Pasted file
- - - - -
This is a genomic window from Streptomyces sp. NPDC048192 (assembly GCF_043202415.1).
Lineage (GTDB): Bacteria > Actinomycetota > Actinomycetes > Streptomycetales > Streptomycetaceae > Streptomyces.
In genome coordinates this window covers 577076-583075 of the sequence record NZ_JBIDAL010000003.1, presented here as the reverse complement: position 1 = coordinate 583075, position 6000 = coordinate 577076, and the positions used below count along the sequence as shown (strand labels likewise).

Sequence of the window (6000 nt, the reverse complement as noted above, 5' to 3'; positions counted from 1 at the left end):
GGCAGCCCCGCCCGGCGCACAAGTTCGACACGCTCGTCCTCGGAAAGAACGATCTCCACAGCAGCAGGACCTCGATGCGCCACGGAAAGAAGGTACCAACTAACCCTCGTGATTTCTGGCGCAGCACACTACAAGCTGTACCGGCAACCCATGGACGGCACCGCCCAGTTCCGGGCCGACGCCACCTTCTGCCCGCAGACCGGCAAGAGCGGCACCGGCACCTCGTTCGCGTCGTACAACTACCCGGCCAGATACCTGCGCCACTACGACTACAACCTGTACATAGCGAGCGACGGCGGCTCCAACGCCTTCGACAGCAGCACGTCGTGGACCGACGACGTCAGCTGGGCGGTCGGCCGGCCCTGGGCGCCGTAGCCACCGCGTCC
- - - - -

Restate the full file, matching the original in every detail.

This is a genomic window from Streptomyces sp. NPDC048192 (assembly GCF_043202415.1).
Lineage (GTDB): Bacteria > Actinomycetota > Actinomycetes > Streptomycetales > Streptomycetaceae > Streptomyces.
In genome coordinates this window covers 577076-583075 of the sequence record NZ_JBIDAL010000003.1, presented here as the reverse complement: position 1 = coordinate 583075, position 6000 = coordinate 577076, and the positions used below count along the sequence as shown (strand labels likewise).

Sequence of the window (6000 nt, the reverse complement as noted above, 5' to 3'; positions counted from 1 at the left end):
GGCAGCCCCGCCCGGCGCACAAGTTCGACACGCTCGTCCTCGGAAAGAACGATCTCCACAGCAGCAGGACCTCGATGCGCCACGGAAAGAAGGTACCAACTAACCCTCGTGATTTCTGGCGCAGCACACTACAAGCTGTACCGGCAACCCATGGACGGCACCGCCCAGTTCCGGGCCGACGCCACCTTCTGCCCGCAGACCGGCAAGAGCGGCACCGGCACCTCGTTCGCGTCGTACAACTACCCGGCCAGATACCTGCGCCACTACGACTACAACCTGTACATAGCGAGCGACGGCGGCTCCAACGCCTTCGACAGCAGCACGTCGTGGACCGACGACGTCAGCTGGGCGGTCGGCCGGCCCTGGGCGCCGTAGCCACCGCGTCC